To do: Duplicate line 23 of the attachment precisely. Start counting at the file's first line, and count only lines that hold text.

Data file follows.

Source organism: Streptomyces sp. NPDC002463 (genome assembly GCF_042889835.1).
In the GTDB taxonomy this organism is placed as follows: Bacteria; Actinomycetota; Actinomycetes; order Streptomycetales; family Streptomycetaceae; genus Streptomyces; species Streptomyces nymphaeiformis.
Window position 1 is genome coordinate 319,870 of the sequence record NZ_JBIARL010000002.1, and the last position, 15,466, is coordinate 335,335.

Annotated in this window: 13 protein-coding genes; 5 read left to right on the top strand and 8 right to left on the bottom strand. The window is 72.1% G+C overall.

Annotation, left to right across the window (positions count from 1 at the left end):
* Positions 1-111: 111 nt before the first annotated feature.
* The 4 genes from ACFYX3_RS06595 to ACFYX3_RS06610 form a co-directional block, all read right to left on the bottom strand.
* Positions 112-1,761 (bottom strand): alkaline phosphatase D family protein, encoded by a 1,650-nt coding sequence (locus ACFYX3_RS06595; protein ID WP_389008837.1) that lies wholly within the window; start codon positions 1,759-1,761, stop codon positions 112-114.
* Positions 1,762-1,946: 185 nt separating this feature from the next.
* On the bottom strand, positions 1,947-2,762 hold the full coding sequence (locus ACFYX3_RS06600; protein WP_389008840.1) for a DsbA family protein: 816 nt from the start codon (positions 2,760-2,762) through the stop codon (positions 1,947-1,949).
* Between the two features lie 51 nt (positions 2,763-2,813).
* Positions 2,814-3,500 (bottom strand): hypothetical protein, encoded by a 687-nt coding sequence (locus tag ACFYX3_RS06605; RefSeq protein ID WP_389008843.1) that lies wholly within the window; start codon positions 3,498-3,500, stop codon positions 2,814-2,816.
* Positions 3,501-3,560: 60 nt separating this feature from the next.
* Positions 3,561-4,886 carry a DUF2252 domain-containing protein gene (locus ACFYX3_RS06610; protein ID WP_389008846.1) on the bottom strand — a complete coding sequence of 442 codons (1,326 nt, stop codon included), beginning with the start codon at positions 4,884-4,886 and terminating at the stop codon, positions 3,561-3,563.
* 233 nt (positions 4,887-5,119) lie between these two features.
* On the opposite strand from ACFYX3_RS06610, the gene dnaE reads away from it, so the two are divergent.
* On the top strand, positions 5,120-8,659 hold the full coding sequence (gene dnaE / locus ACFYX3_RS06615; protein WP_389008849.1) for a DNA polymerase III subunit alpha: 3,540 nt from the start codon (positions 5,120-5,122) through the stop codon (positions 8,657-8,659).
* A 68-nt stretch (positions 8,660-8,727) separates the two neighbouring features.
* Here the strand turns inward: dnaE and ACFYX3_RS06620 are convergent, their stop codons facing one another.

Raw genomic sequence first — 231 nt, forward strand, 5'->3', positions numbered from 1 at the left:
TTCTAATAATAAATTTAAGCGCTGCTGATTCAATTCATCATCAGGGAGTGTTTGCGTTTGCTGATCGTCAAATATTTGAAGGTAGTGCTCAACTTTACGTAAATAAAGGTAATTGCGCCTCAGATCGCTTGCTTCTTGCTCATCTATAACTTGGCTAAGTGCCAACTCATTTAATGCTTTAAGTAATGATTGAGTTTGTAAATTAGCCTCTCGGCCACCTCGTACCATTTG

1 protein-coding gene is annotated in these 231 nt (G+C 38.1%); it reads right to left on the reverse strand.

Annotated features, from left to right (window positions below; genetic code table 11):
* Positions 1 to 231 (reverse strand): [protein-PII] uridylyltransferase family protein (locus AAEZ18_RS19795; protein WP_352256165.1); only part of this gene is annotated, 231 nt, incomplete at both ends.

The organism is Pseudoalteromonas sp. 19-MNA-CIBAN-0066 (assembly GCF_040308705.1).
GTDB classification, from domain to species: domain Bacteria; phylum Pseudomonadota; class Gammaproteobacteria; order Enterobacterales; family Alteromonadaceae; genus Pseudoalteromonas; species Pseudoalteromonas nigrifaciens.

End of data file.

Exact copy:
Annotated features, from left to right (window positions below; genetic code table 11):